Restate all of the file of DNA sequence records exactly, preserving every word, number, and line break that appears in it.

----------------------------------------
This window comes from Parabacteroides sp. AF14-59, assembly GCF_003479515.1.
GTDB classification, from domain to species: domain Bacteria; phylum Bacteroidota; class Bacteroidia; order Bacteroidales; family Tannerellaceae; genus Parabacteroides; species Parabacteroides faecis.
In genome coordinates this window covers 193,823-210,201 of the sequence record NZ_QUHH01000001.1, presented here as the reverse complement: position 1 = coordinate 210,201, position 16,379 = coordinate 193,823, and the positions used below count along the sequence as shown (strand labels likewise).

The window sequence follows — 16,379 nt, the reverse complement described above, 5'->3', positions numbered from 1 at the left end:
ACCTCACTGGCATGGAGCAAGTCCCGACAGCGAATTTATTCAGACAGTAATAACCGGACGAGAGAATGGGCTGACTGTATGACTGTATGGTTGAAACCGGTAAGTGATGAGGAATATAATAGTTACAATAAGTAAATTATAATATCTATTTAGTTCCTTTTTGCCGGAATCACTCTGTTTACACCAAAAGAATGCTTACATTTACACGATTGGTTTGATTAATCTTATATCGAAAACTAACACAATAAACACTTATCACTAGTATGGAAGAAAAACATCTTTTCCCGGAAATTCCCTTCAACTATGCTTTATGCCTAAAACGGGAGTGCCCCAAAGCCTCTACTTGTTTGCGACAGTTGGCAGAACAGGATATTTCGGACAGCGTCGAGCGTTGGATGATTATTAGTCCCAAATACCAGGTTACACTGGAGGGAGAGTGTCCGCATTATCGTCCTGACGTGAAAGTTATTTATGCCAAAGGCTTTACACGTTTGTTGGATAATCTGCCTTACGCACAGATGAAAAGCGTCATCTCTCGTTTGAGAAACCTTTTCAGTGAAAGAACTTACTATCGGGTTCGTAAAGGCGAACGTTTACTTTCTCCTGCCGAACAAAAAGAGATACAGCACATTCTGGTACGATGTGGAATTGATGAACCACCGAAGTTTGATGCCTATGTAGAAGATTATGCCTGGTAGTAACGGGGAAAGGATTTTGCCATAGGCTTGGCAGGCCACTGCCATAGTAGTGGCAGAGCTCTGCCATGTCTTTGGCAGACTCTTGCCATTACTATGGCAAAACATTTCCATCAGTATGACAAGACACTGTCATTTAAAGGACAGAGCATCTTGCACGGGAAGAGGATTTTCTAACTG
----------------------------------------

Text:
This window comes from Parabacteroides sp. AF14-59, assembly GCF_003479515.1.
GTDB classification, from domain to species: domain Bacteria; phylum Bacteroidota; class Bacteroidia; order Bacteroidales; family Tannerellaceae; genus Parabacteroides; species Parabacteroides faecis.
In genome coordinates this window covers 193,823-210,201 of the sequence record NZ_QUHH01000001.1, presented here as the reverse complement: position 1 = coordinate 210,201, position 16,379 = coordinate 193,823, and the positions used below count along the sequence as shown (strand labels likewise).

The window sequence follows — 16,379 nt, the reverse complement described above, 5'->3', positions numbered from 1 at the left end:
ACCTCACTGGCATGGAGCAAGTCCCGACAGCGAATTTATTCAGACAGTAATAACCGGACGAGAGAATGGGCTGACTGTATGACTGTATGGTTGAAACCGGTAAGTGATGAGGAATATAATAGTTACAATAAGTAAATTATAATATCTATTTAGTTCCTTTTTGCCGGAATCACTCTGTTTACACCAAAAGAATGCTTACATTTACACGATTGGTTTGATTAATCTTATATCGAAAACTAACACAATAAACACTTATCACTAGTATGGAAGAAAAACATCTTTTCCCGGAAATTCCCTTCAACTATGCTTTATGCCTAAAACGGGAGTGCCCCAAAGCCTCTACTTGTTTGCGACAGTTGGCAGAACAGGATATTTCGGACAGCGTCGAGCGTTGGATGATTATTAGTCCCAAATACCAGGTTACACTGGAGGGAGAGTGTCCGCATTATCGTCCTGACGTGAAAGTTATTTATGCCAAAGGCTTTACACGTTTGTTGGATAATCTGCCTTACGCACAGATGAAAAGCGTCATCTCTCGTTTGAGAAACCTTTTCAGTGAAAGAACTTACTATCGGGTTCGTAAAGGCGAACGTTTACTTTCTCCTGCCGAACAAAAAGAGATACAGCACATTCTGGTACGATGTGGAATTGATGAACCACCGAAGTTTGATGCCTATGTAGAAGATTATGCCTGGTAGTAACGGGGAAAGGATTTTGCCATAGGCTTGGCAGGCCACTGCCATAGTAGTGGCAGAGCTCTGCCATGTCTTTGGCAGACTCTTGCCATTACTATGGCAAAACATTTCCATCAGTATGACAAGACACTGTCATTTAAAGGACAGAGCATCTTGCACGGGAAGAGGATTTTCTAACTG